Fungi can take many forms, from mushrooms to yeasts, molds, and others. The fungi we use are filamentous, which creates branched microscopic filaments (hyphae). These filaments can grow into large macroscopic structures, which are called mycelium. A fungal organism is usually divided into two parts: the mycelium and the fruiting body. If you think of mushrooms, the mushroom itself is the fruiting body, while the mycelium is a sizeable fibrous structure found underground from where the fruiting body grows.

  • For filamentous fungi, we can grow them in a liquid environment so that we grow the whole fungi as mycelium with few or no fruiting bodies. The mycelium of our fungi contains up to 60% protein (dry weight) and 12% fiber, making it a nutritious source of protein. In addition, since the mycelium is a fibrous material, it can be transformed into a meat-like form in which the fibers can resemble animal muscle fibers.


Filamentous fungi will contain between 45 and 60% protein and a high fiber content (6-15%) dry weight. This type of protein is a complete protein, meaning it contains all the essential amino acids. The amino acid content is also relatively high, around 55% of the protein content in our case. Usually, we also find a good balance of minerals and vitamins, such as B vitamins, vitamin D, and Zinc.

  • High Protein

  • No Sugar

  • High Fiber

  • Various Vitamins


For omnivorous diets, the most protein we get is from animal sources like dairy, eggs, or meat. We can also get reasonable amounts from protein-rich plants like legumes and beans. Mycoprotein offers a complete protein, balanced with good fiber and fat content, without the presence of known antinutrients.

See how we build the Sustainability.
  • Animal protein sources often offer very complete nutritious profiles, but at the cost of sustainability. They are very resource-intensive, to a point where we couldn’t feed the whole world using animals, because we simply don’t have enough resources. With a growing population, this becomes even more of a problem.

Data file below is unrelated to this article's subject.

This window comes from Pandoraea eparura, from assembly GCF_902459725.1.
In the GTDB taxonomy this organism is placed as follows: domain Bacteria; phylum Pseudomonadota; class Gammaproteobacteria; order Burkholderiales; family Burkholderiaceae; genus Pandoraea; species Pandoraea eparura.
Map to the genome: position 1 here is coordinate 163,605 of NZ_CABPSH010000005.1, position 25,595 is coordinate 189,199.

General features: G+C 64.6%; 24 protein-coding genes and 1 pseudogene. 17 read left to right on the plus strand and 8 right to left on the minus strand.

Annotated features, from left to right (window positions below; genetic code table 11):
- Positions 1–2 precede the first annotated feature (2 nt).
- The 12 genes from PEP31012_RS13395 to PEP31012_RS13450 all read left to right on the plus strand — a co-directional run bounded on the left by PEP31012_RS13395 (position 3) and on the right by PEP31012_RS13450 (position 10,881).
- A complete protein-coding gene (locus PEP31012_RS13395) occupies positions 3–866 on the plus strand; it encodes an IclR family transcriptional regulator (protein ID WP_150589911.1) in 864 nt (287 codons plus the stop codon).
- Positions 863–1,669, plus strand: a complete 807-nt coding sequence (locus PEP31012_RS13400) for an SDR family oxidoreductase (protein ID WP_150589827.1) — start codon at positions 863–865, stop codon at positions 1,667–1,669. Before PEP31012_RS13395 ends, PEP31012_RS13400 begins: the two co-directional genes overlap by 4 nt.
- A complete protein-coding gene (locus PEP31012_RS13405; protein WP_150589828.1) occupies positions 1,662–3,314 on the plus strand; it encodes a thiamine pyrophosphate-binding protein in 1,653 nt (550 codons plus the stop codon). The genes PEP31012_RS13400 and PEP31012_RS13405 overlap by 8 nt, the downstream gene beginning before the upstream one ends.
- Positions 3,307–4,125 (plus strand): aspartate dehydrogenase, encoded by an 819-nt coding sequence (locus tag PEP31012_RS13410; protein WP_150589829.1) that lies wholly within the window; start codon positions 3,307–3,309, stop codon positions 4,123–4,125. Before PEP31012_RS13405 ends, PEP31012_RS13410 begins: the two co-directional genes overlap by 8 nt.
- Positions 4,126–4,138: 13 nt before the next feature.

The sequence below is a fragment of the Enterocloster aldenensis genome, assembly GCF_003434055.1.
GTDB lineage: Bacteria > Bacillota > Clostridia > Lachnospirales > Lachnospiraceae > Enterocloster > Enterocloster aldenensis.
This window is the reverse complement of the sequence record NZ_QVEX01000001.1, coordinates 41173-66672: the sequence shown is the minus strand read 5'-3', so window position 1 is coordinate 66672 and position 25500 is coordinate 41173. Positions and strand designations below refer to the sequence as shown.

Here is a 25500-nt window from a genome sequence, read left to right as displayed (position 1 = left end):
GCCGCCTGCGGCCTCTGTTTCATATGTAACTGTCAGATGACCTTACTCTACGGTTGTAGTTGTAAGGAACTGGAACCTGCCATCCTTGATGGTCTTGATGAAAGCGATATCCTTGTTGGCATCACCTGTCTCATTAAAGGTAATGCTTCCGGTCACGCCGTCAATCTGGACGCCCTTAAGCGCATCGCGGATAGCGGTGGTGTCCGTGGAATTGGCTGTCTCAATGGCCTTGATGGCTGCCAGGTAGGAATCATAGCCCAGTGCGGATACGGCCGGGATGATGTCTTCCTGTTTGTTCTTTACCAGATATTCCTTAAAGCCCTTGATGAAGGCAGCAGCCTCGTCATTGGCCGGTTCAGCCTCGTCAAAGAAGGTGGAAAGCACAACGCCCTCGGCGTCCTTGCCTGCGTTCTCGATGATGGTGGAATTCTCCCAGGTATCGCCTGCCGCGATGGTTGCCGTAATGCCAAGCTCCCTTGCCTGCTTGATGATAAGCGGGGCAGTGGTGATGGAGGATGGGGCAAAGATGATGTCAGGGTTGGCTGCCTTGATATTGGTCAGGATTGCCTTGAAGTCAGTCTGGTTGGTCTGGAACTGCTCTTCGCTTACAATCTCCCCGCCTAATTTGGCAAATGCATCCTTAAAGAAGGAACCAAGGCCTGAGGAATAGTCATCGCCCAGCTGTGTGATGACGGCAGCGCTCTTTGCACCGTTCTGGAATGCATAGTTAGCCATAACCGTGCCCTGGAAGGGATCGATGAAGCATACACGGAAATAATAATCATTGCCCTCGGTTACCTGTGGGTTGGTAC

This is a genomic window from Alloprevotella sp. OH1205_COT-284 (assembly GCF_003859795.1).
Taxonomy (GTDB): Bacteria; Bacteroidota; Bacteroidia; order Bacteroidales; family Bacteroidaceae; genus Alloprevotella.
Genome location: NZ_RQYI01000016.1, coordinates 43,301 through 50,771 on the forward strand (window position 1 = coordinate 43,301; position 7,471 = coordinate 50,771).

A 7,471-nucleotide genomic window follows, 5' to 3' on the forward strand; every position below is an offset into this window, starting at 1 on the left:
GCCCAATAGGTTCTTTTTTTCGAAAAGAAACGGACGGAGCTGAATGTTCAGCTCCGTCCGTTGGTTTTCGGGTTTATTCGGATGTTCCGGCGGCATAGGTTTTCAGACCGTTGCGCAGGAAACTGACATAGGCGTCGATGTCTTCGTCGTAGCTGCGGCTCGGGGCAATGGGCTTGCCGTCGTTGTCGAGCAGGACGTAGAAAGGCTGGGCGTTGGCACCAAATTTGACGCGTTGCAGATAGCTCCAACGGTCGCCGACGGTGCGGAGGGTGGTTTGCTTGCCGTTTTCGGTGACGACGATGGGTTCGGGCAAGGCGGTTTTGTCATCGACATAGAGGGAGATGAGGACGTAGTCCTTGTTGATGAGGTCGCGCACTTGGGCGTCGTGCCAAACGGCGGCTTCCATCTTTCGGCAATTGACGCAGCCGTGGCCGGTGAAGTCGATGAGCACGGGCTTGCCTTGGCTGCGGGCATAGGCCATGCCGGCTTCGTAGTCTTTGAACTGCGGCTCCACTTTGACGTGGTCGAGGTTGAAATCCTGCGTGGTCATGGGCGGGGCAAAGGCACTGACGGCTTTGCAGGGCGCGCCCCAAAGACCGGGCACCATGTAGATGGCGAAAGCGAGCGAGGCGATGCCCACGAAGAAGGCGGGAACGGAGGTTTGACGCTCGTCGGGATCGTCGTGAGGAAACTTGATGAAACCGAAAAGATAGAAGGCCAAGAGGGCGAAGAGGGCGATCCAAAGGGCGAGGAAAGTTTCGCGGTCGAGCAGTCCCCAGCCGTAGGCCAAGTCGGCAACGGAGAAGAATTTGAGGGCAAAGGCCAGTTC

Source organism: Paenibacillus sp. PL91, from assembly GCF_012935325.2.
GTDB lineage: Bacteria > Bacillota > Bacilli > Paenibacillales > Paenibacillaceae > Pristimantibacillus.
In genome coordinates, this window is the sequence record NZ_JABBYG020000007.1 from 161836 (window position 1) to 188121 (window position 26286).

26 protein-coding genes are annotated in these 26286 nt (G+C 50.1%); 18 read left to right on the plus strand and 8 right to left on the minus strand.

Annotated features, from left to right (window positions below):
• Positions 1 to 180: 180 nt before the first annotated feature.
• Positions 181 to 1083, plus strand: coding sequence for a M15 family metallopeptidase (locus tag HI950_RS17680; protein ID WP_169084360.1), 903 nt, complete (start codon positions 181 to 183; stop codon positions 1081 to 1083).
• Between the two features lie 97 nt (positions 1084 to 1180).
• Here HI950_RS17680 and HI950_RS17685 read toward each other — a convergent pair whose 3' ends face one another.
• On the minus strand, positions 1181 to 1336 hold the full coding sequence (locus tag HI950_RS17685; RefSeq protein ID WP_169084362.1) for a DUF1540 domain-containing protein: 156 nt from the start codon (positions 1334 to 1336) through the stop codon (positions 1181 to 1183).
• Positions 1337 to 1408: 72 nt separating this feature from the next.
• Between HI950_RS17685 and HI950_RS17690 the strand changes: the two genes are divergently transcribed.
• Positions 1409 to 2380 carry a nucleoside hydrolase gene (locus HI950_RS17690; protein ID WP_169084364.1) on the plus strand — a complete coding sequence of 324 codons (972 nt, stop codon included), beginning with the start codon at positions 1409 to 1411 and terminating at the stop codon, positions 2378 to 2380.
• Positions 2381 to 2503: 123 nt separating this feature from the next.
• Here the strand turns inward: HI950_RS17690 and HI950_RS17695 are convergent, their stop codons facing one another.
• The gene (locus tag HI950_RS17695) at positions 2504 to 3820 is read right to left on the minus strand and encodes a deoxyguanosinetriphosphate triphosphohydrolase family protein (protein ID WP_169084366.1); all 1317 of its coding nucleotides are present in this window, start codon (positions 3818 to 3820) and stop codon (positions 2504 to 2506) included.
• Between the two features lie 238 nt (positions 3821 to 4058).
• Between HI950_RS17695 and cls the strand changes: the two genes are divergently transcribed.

Besides that, many meats can be unhealthy if consumed in large amounts due to the lack of fiber and saturated fats. Plant-based proteins are an excellent way to complement nutrition. Still, many plant protein sources are either incomplete proteins (don’t have all the amino acids we need), or they contain antinutrients (molecules that make absorption of other nutrients more difficult).


  • Bio Leather

    Mycelium-based leather is a rising trend. Using the tough and flexible structures created by the fungal mycelium, it’s possible to mimic leather-like materials.

  • Animal Feed

    The main component needed for animal feed is protein. Often, soy is used as the main component of feed. It is possible to use fungi/mycoprotein as animal feed due to a very advantageous nutritional profile, and it is possible to convert many feedstocks/waste streams that are not good for feed into fungi that can be used for feed.

  • Lab-Grown Meat

    Fungal mycelium has been considered a promising alternative for scaffolding during cell culturing for cultured meat/fish and fat processes. The mycelium can be modified for desired properties to fit the application.

  • Chemical & Pharmaceutical

    Fungi can be used to produce a variety of industrial applications such as organic acids and pharmaceuticals. This is done either using the natural bioprocesses existing in fungal cells or by modifying them to do so. In this case, molecules are produced and then separated from the fungal biomass.


  • Scalable

    The technology can be validated and run at a very small scale and up to several thousand tons per year. With volume-based scalability, the fermentation process can be scaled vertically for efficient use of land. Each module is based on established technology for smooth scaling of the process in a fully automated way.

  • Fast Turnover

    The fungi production process is very fast. Fungal mycelium can grow 10 times its size in just one day. This can equal tens of tons turnover per day in a typical processing facility.

  • Produce Anywhere

    As opposed to traditional agriculture processes, fungal fermentation is independent of climate or geographic location, and very robust to the type of nutrients used. Meaning, the process can be implemented anywhere in the world and operated with the same efficiency and scalability.


There are many more possibilities working with fungi technology, do you want to know how can it benefit your business? Contact us to get a more in-depth understanding.

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